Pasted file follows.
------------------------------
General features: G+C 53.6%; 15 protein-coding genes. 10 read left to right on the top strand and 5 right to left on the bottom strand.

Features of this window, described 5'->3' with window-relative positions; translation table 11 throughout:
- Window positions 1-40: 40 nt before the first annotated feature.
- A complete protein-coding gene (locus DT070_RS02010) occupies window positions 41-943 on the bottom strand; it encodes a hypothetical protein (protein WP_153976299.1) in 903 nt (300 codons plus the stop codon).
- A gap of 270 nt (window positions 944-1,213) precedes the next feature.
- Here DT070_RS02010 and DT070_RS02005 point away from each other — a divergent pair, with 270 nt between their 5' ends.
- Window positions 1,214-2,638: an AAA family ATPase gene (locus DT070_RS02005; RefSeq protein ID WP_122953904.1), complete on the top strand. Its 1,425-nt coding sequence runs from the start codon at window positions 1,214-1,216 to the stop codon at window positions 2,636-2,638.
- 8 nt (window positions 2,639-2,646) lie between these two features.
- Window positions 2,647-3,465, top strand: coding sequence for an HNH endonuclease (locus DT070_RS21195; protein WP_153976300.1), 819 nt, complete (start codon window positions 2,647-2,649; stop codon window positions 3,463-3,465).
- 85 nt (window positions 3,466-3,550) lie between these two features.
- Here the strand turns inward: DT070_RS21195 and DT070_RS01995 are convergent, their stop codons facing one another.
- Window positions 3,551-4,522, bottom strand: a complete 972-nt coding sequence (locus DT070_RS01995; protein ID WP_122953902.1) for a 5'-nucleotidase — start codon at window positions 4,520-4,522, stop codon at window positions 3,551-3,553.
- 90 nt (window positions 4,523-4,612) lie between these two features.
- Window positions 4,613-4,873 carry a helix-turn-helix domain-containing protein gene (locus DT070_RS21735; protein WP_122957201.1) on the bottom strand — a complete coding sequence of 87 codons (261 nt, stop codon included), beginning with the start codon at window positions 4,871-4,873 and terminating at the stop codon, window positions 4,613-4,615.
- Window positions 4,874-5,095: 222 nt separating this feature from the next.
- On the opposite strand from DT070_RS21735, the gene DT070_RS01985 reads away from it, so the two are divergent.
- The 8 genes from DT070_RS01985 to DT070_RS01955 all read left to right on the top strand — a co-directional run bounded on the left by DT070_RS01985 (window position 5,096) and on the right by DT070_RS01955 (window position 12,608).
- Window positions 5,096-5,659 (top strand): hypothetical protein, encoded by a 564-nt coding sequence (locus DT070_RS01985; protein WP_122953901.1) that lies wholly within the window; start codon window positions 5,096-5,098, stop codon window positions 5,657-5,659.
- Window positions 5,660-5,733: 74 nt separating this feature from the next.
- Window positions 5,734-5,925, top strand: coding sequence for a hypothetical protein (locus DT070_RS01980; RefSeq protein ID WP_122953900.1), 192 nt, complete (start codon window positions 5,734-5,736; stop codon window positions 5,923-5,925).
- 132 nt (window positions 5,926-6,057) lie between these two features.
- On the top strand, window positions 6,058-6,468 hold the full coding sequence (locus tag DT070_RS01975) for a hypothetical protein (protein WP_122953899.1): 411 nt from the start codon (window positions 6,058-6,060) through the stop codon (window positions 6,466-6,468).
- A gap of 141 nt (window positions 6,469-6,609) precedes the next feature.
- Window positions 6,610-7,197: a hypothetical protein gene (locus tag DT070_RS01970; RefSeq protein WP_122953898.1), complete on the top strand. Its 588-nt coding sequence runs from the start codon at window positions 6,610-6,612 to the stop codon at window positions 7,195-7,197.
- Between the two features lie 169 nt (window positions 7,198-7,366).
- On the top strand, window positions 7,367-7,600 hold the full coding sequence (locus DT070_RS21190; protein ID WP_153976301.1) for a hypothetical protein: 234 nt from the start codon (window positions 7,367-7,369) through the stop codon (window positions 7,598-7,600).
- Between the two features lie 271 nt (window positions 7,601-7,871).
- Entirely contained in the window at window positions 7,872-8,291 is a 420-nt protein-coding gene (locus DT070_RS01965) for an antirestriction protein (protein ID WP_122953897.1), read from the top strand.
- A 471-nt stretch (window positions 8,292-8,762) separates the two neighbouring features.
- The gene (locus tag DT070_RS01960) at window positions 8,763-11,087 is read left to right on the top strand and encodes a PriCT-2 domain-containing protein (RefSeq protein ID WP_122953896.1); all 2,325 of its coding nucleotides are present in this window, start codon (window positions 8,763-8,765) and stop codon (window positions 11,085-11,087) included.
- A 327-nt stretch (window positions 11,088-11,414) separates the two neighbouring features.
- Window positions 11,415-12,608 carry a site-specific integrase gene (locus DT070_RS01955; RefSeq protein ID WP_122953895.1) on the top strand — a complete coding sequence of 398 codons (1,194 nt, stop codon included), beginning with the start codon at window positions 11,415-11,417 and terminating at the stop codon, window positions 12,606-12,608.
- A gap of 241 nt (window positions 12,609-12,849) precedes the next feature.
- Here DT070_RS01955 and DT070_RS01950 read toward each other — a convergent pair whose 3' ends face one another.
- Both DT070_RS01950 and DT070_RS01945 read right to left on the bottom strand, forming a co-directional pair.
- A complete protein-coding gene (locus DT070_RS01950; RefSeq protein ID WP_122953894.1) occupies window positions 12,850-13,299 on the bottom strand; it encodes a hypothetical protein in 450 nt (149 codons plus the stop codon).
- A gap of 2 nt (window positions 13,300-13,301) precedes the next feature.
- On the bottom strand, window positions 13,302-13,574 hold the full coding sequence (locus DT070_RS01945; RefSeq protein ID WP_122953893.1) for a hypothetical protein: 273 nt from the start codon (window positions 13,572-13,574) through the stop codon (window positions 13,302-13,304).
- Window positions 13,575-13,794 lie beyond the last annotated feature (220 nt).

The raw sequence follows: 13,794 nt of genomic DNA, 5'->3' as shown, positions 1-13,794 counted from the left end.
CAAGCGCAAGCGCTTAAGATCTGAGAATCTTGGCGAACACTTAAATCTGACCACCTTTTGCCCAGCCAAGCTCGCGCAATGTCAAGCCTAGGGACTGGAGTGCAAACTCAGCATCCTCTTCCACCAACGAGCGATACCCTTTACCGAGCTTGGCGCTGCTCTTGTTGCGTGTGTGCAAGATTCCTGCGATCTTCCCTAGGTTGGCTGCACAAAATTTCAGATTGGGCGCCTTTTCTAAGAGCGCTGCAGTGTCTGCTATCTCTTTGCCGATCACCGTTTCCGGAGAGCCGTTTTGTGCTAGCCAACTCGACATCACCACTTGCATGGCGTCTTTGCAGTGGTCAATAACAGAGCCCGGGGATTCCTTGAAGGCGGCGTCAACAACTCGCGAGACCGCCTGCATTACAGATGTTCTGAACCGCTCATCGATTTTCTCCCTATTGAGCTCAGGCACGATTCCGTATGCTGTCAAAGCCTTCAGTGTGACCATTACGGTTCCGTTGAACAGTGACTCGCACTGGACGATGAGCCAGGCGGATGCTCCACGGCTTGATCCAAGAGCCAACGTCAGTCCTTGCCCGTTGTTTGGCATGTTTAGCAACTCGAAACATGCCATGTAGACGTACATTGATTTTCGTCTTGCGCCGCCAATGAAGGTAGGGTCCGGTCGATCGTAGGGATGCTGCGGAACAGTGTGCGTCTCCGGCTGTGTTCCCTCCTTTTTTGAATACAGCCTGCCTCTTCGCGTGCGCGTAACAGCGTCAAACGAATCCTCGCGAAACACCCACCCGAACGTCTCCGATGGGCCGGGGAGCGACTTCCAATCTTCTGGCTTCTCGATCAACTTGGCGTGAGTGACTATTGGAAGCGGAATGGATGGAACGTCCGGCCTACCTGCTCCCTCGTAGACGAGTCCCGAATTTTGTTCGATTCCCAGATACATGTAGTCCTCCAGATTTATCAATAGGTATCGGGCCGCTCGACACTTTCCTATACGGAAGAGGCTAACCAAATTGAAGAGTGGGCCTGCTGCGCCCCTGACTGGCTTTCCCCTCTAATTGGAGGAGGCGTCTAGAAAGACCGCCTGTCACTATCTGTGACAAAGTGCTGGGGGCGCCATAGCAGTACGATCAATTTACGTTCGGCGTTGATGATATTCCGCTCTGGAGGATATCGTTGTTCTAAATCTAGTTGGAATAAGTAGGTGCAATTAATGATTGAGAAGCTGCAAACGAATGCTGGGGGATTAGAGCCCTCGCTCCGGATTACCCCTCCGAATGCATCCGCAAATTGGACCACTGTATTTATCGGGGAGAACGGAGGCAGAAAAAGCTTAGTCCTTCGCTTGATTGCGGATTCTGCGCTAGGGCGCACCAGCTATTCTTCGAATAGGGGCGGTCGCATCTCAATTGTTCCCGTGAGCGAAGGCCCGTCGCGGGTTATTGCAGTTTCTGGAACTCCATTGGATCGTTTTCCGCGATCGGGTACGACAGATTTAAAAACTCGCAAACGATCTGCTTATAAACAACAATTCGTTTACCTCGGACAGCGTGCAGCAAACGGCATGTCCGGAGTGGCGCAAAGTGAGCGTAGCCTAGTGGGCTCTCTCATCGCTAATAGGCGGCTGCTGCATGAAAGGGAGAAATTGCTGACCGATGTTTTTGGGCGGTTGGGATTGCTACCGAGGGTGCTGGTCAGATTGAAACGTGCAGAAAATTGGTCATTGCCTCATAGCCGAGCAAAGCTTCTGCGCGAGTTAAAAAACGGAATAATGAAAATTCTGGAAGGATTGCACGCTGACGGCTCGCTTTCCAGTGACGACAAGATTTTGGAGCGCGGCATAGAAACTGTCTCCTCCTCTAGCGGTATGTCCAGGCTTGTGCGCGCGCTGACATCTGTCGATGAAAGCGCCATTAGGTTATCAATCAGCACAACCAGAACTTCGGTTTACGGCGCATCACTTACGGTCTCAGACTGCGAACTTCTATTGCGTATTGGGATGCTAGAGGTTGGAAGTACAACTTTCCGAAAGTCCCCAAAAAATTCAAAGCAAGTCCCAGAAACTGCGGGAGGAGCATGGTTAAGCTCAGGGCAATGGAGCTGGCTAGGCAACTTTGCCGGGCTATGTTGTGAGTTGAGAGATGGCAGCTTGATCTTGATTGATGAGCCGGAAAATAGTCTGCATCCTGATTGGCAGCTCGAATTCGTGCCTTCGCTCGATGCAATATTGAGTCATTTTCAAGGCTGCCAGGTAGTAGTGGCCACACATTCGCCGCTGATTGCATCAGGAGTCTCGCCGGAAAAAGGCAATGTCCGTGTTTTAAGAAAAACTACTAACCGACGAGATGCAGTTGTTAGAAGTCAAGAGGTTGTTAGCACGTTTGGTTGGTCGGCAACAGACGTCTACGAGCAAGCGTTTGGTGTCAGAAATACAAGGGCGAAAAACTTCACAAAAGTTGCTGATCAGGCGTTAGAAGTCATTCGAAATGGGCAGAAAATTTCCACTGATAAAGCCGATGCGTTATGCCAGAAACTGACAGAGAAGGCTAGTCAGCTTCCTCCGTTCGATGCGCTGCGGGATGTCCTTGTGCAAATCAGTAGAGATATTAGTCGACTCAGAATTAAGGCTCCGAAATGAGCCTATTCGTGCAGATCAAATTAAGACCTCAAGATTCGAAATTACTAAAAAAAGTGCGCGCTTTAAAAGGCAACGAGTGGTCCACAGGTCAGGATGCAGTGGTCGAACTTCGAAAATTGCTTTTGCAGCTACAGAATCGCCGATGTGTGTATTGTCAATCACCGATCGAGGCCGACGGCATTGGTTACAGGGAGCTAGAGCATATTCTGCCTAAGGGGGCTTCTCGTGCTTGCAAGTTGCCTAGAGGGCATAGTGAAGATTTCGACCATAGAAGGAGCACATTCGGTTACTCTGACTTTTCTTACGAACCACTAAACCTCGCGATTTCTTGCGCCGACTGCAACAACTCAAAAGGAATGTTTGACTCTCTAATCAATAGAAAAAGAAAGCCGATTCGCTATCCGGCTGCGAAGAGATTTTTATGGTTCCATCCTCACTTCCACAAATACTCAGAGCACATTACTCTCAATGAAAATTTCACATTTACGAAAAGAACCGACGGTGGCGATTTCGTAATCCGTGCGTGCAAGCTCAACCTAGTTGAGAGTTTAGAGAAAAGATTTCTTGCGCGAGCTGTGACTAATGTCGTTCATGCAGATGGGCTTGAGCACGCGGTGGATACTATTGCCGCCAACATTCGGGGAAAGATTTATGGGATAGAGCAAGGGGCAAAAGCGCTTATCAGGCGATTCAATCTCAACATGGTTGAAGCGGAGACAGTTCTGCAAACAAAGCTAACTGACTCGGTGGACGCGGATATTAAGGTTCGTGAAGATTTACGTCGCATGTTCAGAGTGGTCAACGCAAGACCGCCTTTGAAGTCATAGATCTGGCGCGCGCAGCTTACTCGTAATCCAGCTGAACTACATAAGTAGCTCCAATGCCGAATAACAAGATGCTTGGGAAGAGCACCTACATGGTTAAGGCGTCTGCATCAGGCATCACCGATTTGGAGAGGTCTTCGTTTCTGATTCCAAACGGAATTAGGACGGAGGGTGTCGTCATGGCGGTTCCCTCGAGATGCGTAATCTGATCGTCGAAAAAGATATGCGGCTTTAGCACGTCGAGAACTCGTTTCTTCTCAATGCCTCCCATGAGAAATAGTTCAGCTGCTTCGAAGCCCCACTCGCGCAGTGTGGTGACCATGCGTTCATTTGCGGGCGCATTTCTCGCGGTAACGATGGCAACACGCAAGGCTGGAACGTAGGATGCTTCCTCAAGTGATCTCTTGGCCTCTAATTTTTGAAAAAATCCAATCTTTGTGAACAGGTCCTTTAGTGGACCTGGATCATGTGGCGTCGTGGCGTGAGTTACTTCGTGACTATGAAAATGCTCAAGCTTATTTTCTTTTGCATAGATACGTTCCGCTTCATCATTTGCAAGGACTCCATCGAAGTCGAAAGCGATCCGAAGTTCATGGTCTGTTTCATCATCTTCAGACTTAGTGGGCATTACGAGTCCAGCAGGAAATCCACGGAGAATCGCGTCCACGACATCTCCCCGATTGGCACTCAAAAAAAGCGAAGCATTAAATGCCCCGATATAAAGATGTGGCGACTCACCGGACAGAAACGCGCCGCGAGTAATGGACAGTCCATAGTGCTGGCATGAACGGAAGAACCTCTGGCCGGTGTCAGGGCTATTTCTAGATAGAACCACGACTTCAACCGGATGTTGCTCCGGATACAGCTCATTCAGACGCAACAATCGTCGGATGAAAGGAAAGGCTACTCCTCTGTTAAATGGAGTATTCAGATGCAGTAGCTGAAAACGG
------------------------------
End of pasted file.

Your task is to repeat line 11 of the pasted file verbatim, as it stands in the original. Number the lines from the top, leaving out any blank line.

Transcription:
- Here the strand turns inward: DT070_RS21195 and DT070_RS01995 are convergent, their stop codons facing one another.